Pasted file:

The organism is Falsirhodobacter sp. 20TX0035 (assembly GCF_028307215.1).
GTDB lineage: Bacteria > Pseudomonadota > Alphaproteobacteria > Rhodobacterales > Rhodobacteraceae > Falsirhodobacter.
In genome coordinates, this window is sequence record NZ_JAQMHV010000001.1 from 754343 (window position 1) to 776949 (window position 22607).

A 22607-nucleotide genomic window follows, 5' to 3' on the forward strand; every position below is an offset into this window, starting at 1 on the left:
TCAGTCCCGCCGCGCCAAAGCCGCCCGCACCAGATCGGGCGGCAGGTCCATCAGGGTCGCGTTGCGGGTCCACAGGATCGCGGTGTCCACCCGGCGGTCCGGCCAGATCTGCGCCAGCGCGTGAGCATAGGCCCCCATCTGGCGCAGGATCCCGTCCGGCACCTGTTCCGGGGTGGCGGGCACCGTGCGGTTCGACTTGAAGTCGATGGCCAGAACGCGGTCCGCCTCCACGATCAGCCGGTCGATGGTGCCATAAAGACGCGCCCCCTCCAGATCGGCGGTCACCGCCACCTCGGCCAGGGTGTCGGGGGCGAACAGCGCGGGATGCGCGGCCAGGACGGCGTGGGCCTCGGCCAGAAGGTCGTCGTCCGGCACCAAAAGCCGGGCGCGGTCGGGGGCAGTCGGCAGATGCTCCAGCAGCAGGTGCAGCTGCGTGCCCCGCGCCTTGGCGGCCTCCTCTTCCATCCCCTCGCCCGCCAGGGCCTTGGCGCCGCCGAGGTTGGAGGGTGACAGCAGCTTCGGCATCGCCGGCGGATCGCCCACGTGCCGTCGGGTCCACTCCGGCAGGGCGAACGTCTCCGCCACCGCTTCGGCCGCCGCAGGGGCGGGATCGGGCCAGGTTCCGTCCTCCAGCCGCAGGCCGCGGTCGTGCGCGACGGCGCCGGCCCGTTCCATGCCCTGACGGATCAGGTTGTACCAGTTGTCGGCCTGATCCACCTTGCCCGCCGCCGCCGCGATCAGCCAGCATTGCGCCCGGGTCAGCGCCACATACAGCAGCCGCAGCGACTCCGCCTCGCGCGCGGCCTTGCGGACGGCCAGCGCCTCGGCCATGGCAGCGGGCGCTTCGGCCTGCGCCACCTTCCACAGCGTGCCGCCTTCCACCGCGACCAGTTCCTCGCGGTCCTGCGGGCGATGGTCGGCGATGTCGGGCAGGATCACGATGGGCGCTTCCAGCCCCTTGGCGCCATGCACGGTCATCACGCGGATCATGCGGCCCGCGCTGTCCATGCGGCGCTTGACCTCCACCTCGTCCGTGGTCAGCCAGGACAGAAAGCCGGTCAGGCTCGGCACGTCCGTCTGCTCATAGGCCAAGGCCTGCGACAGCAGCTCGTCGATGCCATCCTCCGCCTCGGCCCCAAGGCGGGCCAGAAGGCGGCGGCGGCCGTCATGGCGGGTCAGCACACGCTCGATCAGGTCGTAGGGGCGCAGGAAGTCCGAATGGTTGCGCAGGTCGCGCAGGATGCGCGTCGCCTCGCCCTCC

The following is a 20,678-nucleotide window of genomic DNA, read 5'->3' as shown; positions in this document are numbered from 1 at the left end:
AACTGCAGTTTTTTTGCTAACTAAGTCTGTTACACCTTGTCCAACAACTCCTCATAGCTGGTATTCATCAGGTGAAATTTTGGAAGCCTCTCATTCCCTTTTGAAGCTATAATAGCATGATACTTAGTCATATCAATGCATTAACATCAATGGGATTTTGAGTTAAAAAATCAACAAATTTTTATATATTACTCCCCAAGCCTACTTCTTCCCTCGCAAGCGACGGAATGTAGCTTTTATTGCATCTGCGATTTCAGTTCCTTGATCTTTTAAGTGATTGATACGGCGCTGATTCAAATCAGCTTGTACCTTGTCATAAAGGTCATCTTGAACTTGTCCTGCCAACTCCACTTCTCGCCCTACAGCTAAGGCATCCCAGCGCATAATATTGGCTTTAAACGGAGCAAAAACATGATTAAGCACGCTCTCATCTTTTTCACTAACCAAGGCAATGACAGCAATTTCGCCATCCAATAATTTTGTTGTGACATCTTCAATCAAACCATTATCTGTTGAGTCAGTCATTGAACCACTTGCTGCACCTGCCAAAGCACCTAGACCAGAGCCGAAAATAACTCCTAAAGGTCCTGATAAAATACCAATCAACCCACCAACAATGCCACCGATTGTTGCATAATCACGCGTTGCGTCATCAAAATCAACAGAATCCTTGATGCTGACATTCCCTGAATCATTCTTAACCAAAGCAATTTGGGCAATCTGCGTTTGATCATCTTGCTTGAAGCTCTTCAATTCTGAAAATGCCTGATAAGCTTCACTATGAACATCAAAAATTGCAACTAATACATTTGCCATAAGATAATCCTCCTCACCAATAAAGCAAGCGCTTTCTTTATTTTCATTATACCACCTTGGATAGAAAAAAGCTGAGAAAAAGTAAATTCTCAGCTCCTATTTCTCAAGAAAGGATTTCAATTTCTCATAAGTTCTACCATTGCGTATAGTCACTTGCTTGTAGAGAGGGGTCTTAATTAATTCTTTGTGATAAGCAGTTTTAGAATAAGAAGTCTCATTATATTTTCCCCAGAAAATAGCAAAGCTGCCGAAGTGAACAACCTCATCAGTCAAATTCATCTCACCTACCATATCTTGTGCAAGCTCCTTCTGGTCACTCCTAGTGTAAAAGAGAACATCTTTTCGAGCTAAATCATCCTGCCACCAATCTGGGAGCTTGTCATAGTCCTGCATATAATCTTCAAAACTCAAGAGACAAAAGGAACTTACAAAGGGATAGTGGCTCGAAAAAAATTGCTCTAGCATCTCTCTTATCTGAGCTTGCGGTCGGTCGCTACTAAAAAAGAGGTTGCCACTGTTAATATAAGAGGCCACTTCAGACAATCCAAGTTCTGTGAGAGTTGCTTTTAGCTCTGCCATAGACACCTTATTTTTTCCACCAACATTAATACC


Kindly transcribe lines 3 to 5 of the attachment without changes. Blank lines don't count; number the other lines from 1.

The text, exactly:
In genome coordinates, this window is sequence record NZ_JAQMHV010000001.1 from 754343 (window position 1) to 776949 (window position 22607).

A 22607-nucleotide genomic window follows, 5' to 3' on the forward strand; every position below is an offset into this window, starting at 1 on the left:
TCAGTCCCGCCGCGCCAAAGCCGCCCGCACCAGATCGGGCGGCAGGTCCATCAGGGTCGCGTTGCGGGTCCACAGGATCGCGGTGTCCACCCGGCGGTCCGGCCAGATCTGCGCCAGCGCGTGAGCATAGGCCCCCATCTGGCGCAGGATCCCGTCCGGCACCTGTTCCGGGGTGGCGGGCACCGTGCGGTTCGACTTGAAGTCGATGGCCAGAACGCGGTCCGCCTCCACGATCAGCCGGTCGATGGTGCCATAAAGACGCGCCCCCTCCAGATCGGCGGTCACCGCCACCTCGGCCAGGGTGTCGGGGGCGAACAGCGCGGGATGCGCGGCCAGGACGGCGTGGGCCTCGGCCAGAAGGTCGTCGTCCGGCACCAAAAGCCGGGCGCGGTCGGGGGCAGTCGGCAGATGCTCCAGCAGCAGGTGCAGCTGCGTGCCCCGCGCCTTGGCGGCCTCCTCTTCCATCCCCTCGCCCGCCAGGGCCTTGGCGCCGCCGAGGTTGGAGGGTGACAGCAGCTTCGGCATCGCCGGCGGATCGCCCACGTGCCGTCGGGTCCACTCCGGCAGGGCGAACGTCTCCGCCACCGCTTCGGCCGCCGCAGGGGCGGGATCGGGCCAGGTTCCGTCCTCCAGCCGCAGGCCGCGGTCGTGCGCGACGGCGCCGGCCCGTTCCATGCCCTGACGGATCAGGTTGTACCAGTTGTCGGCCTGATCCACCTTGCCCGCCGCCGCCGCGATCAGCCAGCATTGCGCCCGGGTCAGCGCCACATACAGCAGCCGCAGCGACTCCGCCTCGCGCGCGGCCTTGCGGACGGCCAGCGCCTCGGCCATGGCAGCGGGCGCTTCGGCCTGCGCCACCTTCCACAGCGTGCCGCCTTCCACCGCGACCAGTTCCTCGCGGTCCTGCGGGCGATGGTCGGCGATGTCGGGCAGGATCACGATGGGCGCTTCCAGCCCCTTGGCGCCATGCACGGTCATCACGCGGATCATGCGGCCCGCGCTGTCCATGCGGCGCTTGACCTCCACCTCGTCCGTGGTCAGCCAGGACAGAAAGCCGGTCAGGCTCGGCACGTCCGTCTGCTCATAGGCCAAGGCCTGCGACAGCAGCTCGTCGATGCCATCCTCCGCCTCGGCCCCAAGGCGGGCCAGAAGGCGGCGGCGGCCGTCATGGCGGGTCAGCACACGCTCGATCAGGTCGTAGGGGCGCAGGAAGTCCGAATGGTTGCGCAGGTCGCGCAGGATGCGCGTCGCCTCGCCCTCC